By Susan L. Cutter
Barrier islands, Flood plains, Earthquake faults: occasionally the surroundings poses threats to our health, but many folks proceed to decide on to dwell in dicy or harmful locations. And on most sensible of the knowns are the opposite, extra hidden dangers concerning environmental illness that pose both severe threats to our healthiness and health. yet the place are those locations and what forms of risks are chanced on there? "American Hazardscapes" examines the hazards linked to residing and possessing estate in diversified areas around the usa, providing twin views: that of the geographer and that of the social technological know-how dangers researcher. The ebook summarizes what we already find out about local styles of probability occasions and losses in the course of the prior 3 a long time and is going additional to make clear the character of the occasions themselves and their influence on society. Written for the moving citizen and the coverage maker alike, "American Hazardscapes" provides a neighborhood ecology of disaster-prone or disaster-resistant states. It additionally bargains strategies on what neighborhood, kingdom, and federal managers have to do to satisfy the problem of lowering danger losses within the subsequent century.
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Additional resources for American Hazardscapes: The Regionalization of Hazards and Disasters (Natural Hazards and Disasters)
One of the first decisions a cartographer makes is to determine how much of the Earth’s surface is to be represented on the map. This is known as map scale; it is the relationship between the length of a feature on a map and the length of the actual feature on the Earth. Small-scale maps (such as a map of the world) cover a large proportion of the Earth’s surface, but offer very little detail about it other than broad generalizations about patterns. Larger-scale maps are just the opposite—they portray a smaller area but with greater detail.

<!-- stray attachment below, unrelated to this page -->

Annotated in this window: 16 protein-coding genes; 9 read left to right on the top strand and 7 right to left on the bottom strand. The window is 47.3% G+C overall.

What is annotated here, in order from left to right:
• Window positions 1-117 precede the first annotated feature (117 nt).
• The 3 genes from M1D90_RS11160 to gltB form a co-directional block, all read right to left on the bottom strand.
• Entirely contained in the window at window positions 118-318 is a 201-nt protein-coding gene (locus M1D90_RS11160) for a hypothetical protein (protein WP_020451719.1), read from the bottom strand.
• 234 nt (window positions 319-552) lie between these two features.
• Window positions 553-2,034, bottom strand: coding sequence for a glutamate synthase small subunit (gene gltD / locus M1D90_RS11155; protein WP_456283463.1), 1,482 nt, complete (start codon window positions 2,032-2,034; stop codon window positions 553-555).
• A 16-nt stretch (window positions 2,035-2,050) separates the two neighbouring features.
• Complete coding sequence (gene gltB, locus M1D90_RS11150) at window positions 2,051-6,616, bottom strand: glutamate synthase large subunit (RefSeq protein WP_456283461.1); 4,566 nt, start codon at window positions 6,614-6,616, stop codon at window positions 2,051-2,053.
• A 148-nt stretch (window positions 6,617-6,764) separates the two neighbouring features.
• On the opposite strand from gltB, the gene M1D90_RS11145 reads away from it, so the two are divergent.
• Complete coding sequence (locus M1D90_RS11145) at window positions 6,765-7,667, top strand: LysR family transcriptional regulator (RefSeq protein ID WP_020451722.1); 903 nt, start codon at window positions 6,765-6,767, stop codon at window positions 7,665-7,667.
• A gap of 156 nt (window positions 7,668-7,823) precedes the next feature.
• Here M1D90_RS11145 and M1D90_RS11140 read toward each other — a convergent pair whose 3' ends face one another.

For example, the data needed for postevent emergency response (rescue and relief) are quite 37 38 American Hazardscapes different from the information we need for longer-term recovery and mitigation efforts. Similarly, the geographic extent of our data varies depending on the nature of the event. Temporal Considerations In hazards applications, we are concerned with when the data were collected, the time interval required for the collection, the lag time between when the data were collected and when we can use them, and finally, how frequently new data are collected.
For example, suppose we wanted to predict the geographic distribution of anticipated damage associated with a future hurricane for all major metropolitan areas in the United States. To do this, we would construct a building loss-wind speed functional statistical relationship based on a sample of individual homes in a coastal area. Next, we would forecast the spatial distribution of total future losses, using building characteristics within census tracts. At what scale are we operating? It might be most appropriate to say that the damage-wind speed estimate is at the individual building scale (our observational unit) but the forecast of future losses is at the census tract scale (our collection/ reporting unit).
American Hazardscapes: The Regionalization of Hazards and Disasters (Natural Hazards and Disasters) by Susan L. Cutter